No Silver Bullet

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"No Silver Bullet—Essence and Accident in Software Engineering" is a widely discussed paper on software engineering written by Turing Award winner Fred Brooks in 1986.[1] Brooks argues that "there is no single development, in either technology or management technique, which by itself promises even one order of magnitude [tenfold] improvement within a decade in productivity, in reliability, in simplicity." He also states that "we cannot expect ever to see two-fold gains every two years" in software development, as there is in hardware development (Moore's law).


Brooks distinguishes between two different types of complexity: accidental complexity and essential complexity. This is related to Aristotle's classification. Accidental complexity relates to problems which engineers create and can fix. For example, modern programming languages have abstracted away the details of writing and optimizing assembly code, and eliminated the delays caused by batch processing, though other sources of accidental complexity remain. Essential complexity is caused by the problem to be solved, and nothing can remove it; if users want a program to do 30 different things, then those 30 things are essential and the program must do those 30 different things.

Brooks claims that accidental complexity has decreased substantially, and today's programmers spend most of their time addressing essential complexity. Brooks argues that this means shrinking all the accidental activities to zero will not give the same order-of-magnitude improvement as attempting to decrease essential complexity. While Brooks insists that there is no one silver bullet, he believes that a series of innovations attacking essential complexity could lead to significant improvements. One technology that had made significant improvement in the area of accidental complexity was the invention of high-level programming languages, such as Ada.[1]

Brooks advocates "growing" software organically through incremental development. He suggests devising and implementing the main and subprograms right at the beginning, filling in the working sub-sections later. He believes that programming this way excites the engineers and provides a working system at every stage of development.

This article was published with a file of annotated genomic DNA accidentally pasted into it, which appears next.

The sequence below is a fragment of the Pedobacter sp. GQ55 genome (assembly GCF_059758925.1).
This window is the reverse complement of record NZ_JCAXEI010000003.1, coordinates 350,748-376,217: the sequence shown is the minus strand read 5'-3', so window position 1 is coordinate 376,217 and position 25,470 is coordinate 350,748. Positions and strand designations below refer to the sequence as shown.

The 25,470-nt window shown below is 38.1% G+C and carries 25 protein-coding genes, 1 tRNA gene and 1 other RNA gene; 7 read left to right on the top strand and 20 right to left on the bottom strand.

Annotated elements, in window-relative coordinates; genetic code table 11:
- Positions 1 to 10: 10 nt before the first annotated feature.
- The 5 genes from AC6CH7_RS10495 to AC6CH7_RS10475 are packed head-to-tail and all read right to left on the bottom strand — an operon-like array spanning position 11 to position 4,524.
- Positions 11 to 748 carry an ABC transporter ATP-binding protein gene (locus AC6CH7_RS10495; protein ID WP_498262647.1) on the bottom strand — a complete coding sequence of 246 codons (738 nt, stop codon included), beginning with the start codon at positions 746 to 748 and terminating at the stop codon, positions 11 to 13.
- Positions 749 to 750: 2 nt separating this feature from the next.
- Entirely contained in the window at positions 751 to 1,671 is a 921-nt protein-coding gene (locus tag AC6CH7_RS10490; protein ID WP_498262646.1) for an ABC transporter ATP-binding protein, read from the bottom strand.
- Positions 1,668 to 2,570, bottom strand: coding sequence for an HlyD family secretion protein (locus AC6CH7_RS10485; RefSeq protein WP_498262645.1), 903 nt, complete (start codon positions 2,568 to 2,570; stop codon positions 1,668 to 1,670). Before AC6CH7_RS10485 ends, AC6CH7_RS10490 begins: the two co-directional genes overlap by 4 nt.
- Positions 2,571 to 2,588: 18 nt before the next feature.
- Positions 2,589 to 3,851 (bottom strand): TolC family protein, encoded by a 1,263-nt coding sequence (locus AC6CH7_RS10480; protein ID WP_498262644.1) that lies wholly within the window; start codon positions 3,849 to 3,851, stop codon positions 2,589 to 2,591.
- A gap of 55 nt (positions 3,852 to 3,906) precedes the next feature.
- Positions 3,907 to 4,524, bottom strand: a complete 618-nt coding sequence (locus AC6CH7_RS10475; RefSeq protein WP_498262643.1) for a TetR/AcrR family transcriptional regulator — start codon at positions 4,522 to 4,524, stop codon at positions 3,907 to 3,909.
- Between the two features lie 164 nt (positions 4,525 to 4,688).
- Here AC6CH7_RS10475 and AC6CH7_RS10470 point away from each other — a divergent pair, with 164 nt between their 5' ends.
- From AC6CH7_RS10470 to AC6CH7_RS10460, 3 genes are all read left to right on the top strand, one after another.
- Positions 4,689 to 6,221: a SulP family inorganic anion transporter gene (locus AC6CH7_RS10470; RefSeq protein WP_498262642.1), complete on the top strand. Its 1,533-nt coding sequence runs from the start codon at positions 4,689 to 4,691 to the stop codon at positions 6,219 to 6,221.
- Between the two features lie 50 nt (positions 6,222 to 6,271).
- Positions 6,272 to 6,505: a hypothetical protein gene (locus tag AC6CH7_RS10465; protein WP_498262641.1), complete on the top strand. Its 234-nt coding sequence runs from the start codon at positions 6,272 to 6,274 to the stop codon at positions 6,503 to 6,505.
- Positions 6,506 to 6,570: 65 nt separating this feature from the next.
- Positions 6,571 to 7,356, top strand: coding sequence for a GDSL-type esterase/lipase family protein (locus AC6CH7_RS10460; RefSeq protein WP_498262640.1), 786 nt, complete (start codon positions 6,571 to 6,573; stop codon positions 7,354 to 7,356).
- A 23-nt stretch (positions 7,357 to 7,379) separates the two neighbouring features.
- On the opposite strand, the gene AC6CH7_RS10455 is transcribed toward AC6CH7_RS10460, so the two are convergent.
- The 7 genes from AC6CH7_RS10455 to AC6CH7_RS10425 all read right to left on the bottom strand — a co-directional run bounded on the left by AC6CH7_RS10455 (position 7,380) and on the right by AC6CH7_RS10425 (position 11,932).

Brooks goes on to argue that there is a difference between "good" designers and "great" designers. He postulates that as programming is a creative process, some designers are inherently better than others. He suggests that there is as much as a tenfold difference between an ordinary designer and a great one. He then advocates treating star designers equally well as star managers, providing them not just with equal remuneration, but also all the perks of higher status: large office, staff, travel funds, etc.

The article, and Brooks's later reflections on it, "'No Silver Bullet' Refined", can be found in the anniversary edition of The Mythical Man-Month.[2]

Related concepts[edit]

Brooks's paper has sometimes been cited in connection with Wirth's law, to argue that "software systems grow faster in size and complexity than methods to handle complexity are invented".[3]

See also[edit]


  1. ^ a b "No Silver Bullet—Essence and Accident in Software Engineering"
  2. ^ The Mythical Man-Month, chapter 17
  3. ^ Tim A. Majchrzak (2012). Improving Software Testing: Technical and Organizational Developments. Springer Science & Business Media. p. 4. ISBN 978-3-642-27464-0.

Further reading[edit]

External links[edit]